Feeds

Phages: The powerful new bio-ammo in superbug war

Keep calm and carry on research

The smart choice: opportunity from uncertainty

They're the most abundant form of life on Earth – they have astonishing properties – and we know bugger-all about them.

Bacteriophages were only discovered in 1912, and the Red Army and the Wehrmacht both carried phage water as a bacterial treatment. Then antibiotics came along and science ignored bacteriophages for a very long time. Apart from research at one institute in Georgia, very little science was done for 60 years. Now, phages are being re-appraised in the fight against infection: bacteria are a phage's natural enemy, and with antibiotics becoming increasingly ineffective, we need the little critters more than ever.

A bacteriophage

Israeli scientists at the Sackler Faculty of Medicine in Tel Aviv have established in principle the technique of ensuring bacteria do not retain their resistance to antibiotics.

"Unlike conventional bacteriophage therapy, the system does not rely on the phage's ability to kill pathogens in the infected host, but instead, to deliver genetic constructs into the bacteria, and thus render them sensitive to antibiotics prior to host infection," they note in the abstract to their paper, Reversing Bacterial Resistance to Antibiotics by Phage-Mediated Delivery of Dominant Sensitive Genes, here.

"Genetically altered phages can be developed for any bacterium and used in hospital settings to reverse antibiotic resistance in bacteria that cause hospital-acquired infections," the Wall Street Journal notes.

If successful it calls a halt to the arms race between antibiotic-resistant bugs, and superbugs (such as MRSA), and the pharmaceutical industry's ever more powerful bunker-busting antibiotics. The NHS has trialled phages as protection against MRSA (Methicillin resistant Staphylococcus aureus, a variant of Staphylococcus) noting their success. Phage treatment was used to guard wounds. Startups such as Fixed Phage, a spin-out from Scotland's Strathclyde University, describes it as "not the end of the battle, but it is an endless supply of ammunition to fight the war".

Which is very timely. Last week, supermarket science tabloid Nature [surely some mistake? Ed] splashed with news of "a totally resistant TB strain", prompting alarmist headlines around the world. And a "calm down dearies" from the World Health Organisation.

We expect the phage story to get rather less media attention. Pity. ®

The Power of One Infographic

More from The Register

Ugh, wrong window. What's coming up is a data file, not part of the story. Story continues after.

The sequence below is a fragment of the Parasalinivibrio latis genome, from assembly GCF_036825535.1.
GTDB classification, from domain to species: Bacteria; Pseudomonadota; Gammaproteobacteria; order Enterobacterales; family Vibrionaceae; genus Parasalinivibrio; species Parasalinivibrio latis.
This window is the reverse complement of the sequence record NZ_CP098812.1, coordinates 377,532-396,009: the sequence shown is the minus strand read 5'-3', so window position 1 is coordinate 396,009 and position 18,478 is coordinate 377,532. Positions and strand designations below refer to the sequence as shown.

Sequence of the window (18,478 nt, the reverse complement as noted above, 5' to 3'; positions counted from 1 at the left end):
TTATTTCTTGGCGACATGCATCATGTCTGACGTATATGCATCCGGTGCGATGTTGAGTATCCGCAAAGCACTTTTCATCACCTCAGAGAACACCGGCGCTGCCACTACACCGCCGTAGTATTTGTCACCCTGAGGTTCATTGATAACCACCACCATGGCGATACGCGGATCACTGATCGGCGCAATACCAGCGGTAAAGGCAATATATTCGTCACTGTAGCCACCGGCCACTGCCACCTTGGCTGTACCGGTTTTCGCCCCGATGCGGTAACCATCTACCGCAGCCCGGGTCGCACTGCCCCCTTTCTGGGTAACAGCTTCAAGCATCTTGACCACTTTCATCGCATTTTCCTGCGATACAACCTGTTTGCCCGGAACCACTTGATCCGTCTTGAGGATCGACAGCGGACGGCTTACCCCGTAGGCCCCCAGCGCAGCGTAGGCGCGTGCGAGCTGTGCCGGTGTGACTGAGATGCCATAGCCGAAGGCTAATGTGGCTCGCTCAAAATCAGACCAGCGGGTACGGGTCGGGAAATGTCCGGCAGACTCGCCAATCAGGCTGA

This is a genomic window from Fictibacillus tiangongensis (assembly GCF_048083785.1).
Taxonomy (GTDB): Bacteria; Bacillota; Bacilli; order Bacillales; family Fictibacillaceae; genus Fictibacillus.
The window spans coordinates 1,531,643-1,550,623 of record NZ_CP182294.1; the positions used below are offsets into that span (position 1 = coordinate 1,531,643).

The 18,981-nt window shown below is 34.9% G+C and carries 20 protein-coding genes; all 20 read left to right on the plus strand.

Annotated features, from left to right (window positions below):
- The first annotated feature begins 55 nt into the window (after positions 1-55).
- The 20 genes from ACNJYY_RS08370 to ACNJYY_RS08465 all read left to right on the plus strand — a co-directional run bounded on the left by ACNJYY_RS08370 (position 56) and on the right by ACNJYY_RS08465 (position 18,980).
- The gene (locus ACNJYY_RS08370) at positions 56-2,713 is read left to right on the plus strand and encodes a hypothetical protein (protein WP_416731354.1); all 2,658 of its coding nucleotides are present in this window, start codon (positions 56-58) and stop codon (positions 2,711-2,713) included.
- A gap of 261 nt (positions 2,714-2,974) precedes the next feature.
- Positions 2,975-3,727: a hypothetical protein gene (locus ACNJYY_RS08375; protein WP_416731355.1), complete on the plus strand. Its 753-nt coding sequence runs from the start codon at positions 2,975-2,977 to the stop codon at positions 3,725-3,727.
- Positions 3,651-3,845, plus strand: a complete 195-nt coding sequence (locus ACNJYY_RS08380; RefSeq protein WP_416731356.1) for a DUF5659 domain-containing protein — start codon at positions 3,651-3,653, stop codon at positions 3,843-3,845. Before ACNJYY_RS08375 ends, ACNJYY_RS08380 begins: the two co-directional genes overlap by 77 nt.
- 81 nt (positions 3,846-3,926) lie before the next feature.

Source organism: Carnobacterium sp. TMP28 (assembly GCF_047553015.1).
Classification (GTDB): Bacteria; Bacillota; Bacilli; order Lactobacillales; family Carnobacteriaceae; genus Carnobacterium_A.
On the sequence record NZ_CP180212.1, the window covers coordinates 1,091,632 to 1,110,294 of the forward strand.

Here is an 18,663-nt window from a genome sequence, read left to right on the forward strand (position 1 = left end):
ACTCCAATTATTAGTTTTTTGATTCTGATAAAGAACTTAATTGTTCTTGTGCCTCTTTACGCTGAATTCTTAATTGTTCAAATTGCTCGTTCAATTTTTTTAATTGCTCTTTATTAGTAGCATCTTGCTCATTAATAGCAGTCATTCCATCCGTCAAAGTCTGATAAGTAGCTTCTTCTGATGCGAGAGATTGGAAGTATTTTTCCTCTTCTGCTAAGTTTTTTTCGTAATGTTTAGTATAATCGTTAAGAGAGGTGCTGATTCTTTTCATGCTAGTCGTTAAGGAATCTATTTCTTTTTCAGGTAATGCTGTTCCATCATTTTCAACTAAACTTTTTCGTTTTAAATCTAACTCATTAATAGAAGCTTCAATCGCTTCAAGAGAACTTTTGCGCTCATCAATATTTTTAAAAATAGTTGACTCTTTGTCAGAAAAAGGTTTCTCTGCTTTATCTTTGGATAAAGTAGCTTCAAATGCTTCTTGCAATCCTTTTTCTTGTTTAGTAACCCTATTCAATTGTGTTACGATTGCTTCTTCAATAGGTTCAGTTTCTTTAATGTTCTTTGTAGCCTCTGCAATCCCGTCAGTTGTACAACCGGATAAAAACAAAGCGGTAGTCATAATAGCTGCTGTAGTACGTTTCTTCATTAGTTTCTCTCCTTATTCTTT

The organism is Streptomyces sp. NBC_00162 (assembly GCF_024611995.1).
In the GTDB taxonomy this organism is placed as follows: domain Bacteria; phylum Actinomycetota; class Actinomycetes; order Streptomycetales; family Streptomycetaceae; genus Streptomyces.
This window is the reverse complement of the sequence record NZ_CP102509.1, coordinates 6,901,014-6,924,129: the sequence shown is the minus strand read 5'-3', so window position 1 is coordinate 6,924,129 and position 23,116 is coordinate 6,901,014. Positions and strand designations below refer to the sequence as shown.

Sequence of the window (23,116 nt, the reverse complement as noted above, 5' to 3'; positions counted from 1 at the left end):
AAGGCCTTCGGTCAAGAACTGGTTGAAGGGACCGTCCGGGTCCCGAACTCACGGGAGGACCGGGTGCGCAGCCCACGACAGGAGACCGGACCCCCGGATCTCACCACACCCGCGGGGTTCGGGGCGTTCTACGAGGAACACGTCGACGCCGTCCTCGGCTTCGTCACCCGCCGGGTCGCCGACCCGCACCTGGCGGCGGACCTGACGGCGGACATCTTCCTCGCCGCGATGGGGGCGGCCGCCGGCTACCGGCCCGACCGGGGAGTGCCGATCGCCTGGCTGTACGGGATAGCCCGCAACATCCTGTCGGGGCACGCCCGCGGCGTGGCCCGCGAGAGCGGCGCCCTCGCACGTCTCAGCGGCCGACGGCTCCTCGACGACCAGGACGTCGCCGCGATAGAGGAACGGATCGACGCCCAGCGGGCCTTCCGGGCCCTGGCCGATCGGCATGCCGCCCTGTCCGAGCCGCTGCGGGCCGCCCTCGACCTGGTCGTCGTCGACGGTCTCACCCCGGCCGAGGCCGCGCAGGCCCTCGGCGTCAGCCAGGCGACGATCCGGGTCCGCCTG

next story
World Solar Challenge contender claims new speed record
One charge sees Sunswift travel 500kms at over 100 km/h
SMELL YOU LATER, LOSERS – Dumbo tells rats, dogs... humans
Junk in the trunk? That's what people have
The Sun took a day off last week and made NO sunspots
Someone needs to get that lazy star cooking again before things get cold around here
Boffins discuss AI space program at hush-hush IARPA confab
IBM, MIT, plenty of others invited to fill Uncle Sam's spy toolchest, but where's Google?
Bad back? Show some spine and stop popping paracetamol
Study finds common pain-killer doesn't reduce pain or shorten recovery
Forty-five years ago: FOOTPRINTS FOUND ON MOON
NASA won't be back any time soon, sadly
Jurassic squawk: Dinos were Earth's early FEATHERED friends
Boffins research: Ancient dinos may all have had 'potential' fluff
prev story

Whitepapers

Top three mobile application threats
Prevent sensitive data leakage over insecure channels or stolen mobile devices.
Implementing global e-invoicing with guaranteed legal certainty
Explaining the role local tax compliance plays in successful supply chain management and e-business and how leading global brands are addressing this.
Boost IT visibility and business value
How building a great service catalog relieves pressure points and demonstrates the value of IT service management.
Designing a Defense for Mobile Applications
Learn about the various considerations for defending mobile applications - from the application architecture itself to the myriad testing technologies.
Build a business case: developing custom apps
Learn how to maximize the value of custom applications by accelerating and simplifying their development.